Richard Foss

Louisiana lockdown delight [restaurant review]

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Matty’s Crawdaddies brings Cajun-Asian fusion to South Redondo

Chef Matthew Boyle shows off crawfish by the pound and Classic N’awlins Muffuletta. Photos by JP Cordero

One of the more interesting new cuisines in America came about from a rare moment of bureaucratic inspiration. When a wave of Vietnamese refugees came to the US in the 1980’s, some bright spark in the federal government suggested settling them among Cajuns in Southern Louisiana. Both people tended to be fluent in French, follow the Catholic faith, and many were fishermen and shrimpers. It was a genius idea, and over 15,000 were welcomed by a community with whom they had much in common.

I remember visiting Cajun country in 2002 and being surprised by the blended cuisine. It included their shared love of seafood, rice, and spice. Since then Asian-Cajun restaurants have become popular and more wide-ranging, embracing elements of Thai and other traditions.  

That cuisine has a new outpost in the South Bay, Mattie’s Crawdaddies in Riviera Village. The name makes some people think they serve only crawfish, but they have a varied menu that is based in Southern tradition. They depart from that at will, offering their version of a Thai yum yai salad and a Connecticut lobster roll, but their heart is in Louisiana.

This includes a very rarely seen delicacy called the muffaletta sandwich, which was invented by Sicilians in New Orleans. The mix of cold cuts and cheese on a roll is fairly standard, but it is distinctive thanks to a garlicky olive spread that would be called a tapenade if it was on the other side of the border with France. The salty, slightly spicy pickle tang balances the rich proteins, and it’s a wonder this sandwich isn’t more popular. In the French Quarter a muffaletta is usually served cold unless you ask for it warmed. Here it’s the other way around, but either way it’s a winner.

The muffaletta sandwich was invented by Sicilians in New Orleans.

I can’t quite say the same thing for their Nashville hot chicken sandwich, but I can’t say I wasn’t warned. The menu says it’s insanely spicy and notes, “You probably can’t handle it.” In case they were right, I ordered this for lunch with someone who adores very hot food. He had about four bites and then put it down while shaking his head. “I could finish it if I had to, but all I’m getting is heat,” he said after consuming most of a beer. My reaction was the same, because the sauce was so hot and applied so liberally that while I could see meat and vegetables, I couldn’t taste them.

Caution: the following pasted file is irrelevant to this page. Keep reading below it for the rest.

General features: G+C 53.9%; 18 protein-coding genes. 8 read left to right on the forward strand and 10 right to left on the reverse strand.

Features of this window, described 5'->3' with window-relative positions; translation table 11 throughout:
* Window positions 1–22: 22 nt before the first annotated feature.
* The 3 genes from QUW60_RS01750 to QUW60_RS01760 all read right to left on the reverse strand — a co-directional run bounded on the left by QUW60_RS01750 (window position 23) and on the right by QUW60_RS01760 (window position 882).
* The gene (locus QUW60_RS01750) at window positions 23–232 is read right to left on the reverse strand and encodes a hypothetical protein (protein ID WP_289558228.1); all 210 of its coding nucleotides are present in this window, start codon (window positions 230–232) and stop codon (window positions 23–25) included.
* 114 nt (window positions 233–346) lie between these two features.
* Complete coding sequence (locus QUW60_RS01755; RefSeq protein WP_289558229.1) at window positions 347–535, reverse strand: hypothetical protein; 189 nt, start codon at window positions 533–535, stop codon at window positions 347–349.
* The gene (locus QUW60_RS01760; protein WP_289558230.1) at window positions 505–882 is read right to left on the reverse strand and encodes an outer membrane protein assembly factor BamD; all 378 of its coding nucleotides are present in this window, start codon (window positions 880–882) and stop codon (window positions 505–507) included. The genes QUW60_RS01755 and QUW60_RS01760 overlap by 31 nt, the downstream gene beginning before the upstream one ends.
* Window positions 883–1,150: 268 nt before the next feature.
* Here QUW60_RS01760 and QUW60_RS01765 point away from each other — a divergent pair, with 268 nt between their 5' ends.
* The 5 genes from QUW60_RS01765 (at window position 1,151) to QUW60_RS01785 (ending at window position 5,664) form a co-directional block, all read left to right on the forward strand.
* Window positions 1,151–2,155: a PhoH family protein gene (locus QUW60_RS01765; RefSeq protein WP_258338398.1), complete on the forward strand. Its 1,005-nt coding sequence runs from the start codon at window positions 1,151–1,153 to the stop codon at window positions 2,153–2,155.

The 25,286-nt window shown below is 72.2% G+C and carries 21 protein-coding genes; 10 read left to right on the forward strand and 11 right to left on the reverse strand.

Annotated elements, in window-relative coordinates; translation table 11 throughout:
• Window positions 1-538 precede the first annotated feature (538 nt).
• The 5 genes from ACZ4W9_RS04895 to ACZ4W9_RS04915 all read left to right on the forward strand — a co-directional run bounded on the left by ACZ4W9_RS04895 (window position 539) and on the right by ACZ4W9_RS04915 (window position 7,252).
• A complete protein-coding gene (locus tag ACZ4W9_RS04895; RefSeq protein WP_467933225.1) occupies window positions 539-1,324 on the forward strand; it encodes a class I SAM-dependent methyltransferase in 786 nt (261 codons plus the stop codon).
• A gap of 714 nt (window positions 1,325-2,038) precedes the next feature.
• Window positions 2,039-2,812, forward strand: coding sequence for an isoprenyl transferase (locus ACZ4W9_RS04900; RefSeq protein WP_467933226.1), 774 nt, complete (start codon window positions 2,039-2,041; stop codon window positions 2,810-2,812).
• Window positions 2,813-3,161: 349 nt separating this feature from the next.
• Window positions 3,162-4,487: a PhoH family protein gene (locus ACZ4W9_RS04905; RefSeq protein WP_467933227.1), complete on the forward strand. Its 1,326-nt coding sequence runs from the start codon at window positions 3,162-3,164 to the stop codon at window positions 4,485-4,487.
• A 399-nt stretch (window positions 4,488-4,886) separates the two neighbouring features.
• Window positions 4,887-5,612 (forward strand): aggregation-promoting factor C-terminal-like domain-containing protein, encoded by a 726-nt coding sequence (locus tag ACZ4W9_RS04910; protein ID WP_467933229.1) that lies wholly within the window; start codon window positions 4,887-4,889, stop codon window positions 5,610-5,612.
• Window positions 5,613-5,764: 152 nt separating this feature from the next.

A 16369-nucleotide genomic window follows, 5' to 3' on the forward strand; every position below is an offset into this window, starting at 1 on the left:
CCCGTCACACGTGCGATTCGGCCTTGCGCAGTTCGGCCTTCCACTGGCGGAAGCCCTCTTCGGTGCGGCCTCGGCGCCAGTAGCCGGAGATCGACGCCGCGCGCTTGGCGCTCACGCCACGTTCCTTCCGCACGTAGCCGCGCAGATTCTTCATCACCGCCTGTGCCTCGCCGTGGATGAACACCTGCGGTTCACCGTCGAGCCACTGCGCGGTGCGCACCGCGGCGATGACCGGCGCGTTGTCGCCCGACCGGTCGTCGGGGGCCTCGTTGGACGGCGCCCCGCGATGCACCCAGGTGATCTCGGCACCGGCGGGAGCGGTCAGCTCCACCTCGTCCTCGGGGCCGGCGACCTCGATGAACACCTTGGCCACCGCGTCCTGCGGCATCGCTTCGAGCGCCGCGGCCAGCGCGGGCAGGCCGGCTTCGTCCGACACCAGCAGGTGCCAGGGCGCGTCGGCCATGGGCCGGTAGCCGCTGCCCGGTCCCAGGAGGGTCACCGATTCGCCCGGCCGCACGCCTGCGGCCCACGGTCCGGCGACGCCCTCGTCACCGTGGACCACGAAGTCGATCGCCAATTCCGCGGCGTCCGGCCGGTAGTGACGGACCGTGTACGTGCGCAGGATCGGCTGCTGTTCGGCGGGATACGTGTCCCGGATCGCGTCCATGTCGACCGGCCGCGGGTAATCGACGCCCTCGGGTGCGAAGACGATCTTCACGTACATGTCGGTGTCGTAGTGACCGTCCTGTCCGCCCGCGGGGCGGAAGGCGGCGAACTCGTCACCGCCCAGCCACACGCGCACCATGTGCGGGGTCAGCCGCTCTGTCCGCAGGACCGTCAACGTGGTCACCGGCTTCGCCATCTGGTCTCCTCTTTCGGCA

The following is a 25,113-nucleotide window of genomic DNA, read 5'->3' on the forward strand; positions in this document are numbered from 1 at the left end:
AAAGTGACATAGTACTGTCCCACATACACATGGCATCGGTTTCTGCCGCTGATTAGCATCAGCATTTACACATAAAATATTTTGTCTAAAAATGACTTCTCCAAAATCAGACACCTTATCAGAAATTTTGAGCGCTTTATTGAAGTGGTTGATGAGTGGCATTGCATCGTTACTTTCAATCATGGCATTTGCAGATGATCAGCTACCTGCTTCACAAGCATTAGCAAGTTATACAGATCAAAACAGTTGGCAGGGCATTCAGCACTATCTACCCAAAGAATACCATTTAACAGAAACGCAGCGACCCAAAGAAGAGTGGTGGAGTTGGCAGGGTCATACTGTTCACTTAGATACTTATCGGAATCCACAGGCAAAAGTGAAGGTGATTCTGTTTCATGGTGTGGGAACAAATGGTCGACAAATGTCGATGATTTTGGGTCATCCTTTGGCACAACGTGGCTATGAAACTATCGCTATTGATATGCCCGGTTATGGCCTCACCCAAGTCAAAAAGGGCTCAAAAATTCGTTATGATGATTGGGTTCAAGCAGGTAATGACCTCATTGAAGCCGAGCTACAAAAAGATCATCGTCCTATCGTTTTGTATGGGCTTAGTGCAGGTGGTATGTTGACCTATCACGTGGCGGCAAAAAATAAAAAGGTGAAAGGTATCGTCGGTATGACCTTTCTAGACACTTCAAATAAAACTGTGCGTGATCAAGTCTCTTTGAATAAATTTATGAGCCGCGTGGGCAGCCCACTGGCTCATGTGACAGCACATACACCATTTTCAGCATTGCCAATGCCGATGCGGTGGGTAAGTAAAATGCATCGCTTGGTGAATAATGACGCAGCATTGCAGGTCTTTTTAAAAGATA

Happily, a cure for the heat was at hand because we had also ordered their version of a Thai shrimp and noodle salad. There’s a tiny amount of chile in this salad, but it is balanced with lime juice, tomato, and an unusual ingredient, corn. It’s an eccentric version of a classic item, but great as an antidote to the hot stuff served here. You’re probably going to order something along with any sandwich you get here because french fries are not included, and the ones here are OK but nothing special. Other options are boiled red potatoes, good mini corn muffins, or a traditional Southern sides of red beans and rice, collard greens, or boiled peanuts. That last item is rarely seen outside the South, and it’s a polarizing one, because instead of the snappy crunch of roasted peanuts they’re soft and moist. It reminds you that peanuts are a legume like soybeans or lentils, and you might want to try these to experience their natural flavor. I prefer them roasted, but your mileage may vary.

I had to try their seafood mains because after all I was in a place named after shellfish, so I had both the scallop basket and an order of crawfish. Based on the other things I had, I expected the scallops to have a spicy kick, but instead they were sautéed in ginger butter with a little seasoning to accent the natural flavors. They were rich, moist, and something that I’d get again any time. If you were wondering whether a Cajun style restaurant would have anything for those who like simple flavors, this is for you.

If you prefer things spicy and very complex, go for the dish this restaurant is named after. Matty’s serves fresh Louisiana crawfish rather than the farm raised version imported from Asia, and you can tell the difference. The flavor is more delicate and richer, and you can tell this even under the hefty dose of seasoning. You’re going to do the same amount of work prying that meat from the shell, but your reward will be greater. And I should note for those who haven’t had crawfish before that eating them is messy but fun, and you should have a lot of paper towels at hand when you open that bag. One of the only positive things about everything being packed to go is that nobody has to dress for a meal, so wear an old T-shirt and just dive in.

A few desserts are offered, including beignet bites and a lemon posset. The bites are the classic fried dough, tasty but best straight from the fryer. I’m going to try the lemon posset next time, because a hot citrus drink is probably great after a rich, spicy meal.

 Matty’s is reasonably priced given that fresh seafood is expensive. Sandwiches like that luscious  are $13, a pound of crawfish $13, and the scallops are $17. You will probably get at least one side so should probably figure 25 bucks a person. That’s a reasonable price to bring a taste of America’s greatest regional cuisine into your home.

 

Matty’s is at 1723 S. Catalina in Riviera Village, Redondo. 11 a.m. – 8 p.m. daily except Sunday. Wine and beer available. (424) 452-6044. ER  

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